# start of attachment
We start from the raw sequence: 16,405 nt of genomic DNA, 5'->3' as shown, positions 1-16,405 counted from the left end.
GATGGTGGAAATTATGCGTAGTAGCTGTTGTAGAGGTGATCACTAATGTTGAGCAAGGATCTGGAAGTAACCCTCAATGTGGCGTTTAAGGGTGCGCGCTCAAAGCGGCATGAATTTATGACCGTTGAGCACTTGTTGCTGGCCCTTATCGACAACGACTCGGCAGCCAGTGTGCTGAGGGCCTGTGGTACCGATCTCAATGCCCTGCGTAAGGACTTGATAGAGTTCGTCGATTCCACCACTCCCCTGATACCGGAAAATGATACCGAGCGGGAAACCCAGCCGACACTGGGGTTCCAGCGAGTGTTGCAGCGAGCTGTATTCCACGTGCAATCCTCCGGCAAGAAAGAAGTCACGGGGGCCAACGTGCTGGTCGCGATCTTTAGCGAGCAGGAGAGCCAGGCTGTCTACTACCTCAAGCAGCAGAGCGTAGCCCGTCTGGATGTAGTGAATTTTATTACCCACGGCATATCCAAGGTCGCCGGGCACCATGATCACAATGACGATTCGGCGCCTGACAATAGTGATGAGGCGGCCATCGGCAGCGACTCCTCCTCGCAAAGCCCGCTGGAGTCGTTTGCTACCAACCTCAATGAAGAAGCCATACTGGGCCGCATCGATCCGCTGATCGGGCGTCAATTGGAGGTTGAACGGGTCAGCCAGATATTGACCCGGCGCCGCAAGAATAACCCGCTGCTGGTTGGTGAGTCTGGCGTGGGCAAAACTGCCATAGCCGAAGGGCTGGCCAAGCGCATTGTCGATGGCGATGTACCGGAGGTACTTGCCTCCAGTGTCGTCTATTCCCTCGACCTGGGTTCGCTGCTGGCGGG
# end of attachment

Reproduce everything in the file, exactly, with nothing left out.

We start from the raw sequence: 16,405 nt of genomic DNA, 5'->3' as shown, positions 1-16,405 counted from the left end.
GATGGTGGAAATTATGCGTAGTAGCTGTTGTAGAGGTGATCACTAATGTTGAGCAAGGATCTGGAAGTAACCCTCAATGTGGCGTTTAAGGGTGCGCGCTCAAAGCGGCATGAATTTATGACCGTTGAGCACTTGTTGCTGGCCCTTATCGACAACGACTCGGCAGCCAGTGTGCTGAGGGCCTGTGGTACCGATCTCAATGCCCTGCGTAAGGACTTGATAGAGTTCGTCGATTCCACCACTCCCCTGATACCGGAAAATGATACCGAGCGGGAAACCCAGCCGACACTGGGGTTCCAGCGAGTGTTGCAGCGAGCTGTATTCCACGTGCAATCCTCCGGCAAGAAAGAAGTCACGGGGGCCAACGTGCTGGTCGCGATCTTTAGCGAGCAGGAGAGCCAGGCTGTCTACTACCTCAAGCAGCAGAGCGTAGCCCGTCTGGATGTAGTGAATTTTATTACCCACGGCATATCCAAGGTCGCCGGGCACCATGATCACAATGACGATTCGGCGCCTGACAATAGTGATGAGGCGGCCATCGGCAGCGACTCCTCCTCGCAAAGCCCGCTGGAGTCGTTTGCTACCAACCTCAATGAAGAAGCCATACTGGGCCGCATCGATCCGCTGATCGGGCGTCAATTGGAGGTTGAACGGGTCAGCCAGATATTGACCCGGCGCCGCAAGAATAACCCGCTGCTGGTTGGTGAGTCTGGCGTGGGCAAAACTGCCATAGCCGAAGGGCTGGCCAAGCGCATTGTCGATGGCGATGTACCGGAGGTACTTGCCTCCAGTGTCGTCTATTCCCTCGACCTGGGTTCGCTGCTGGCGGG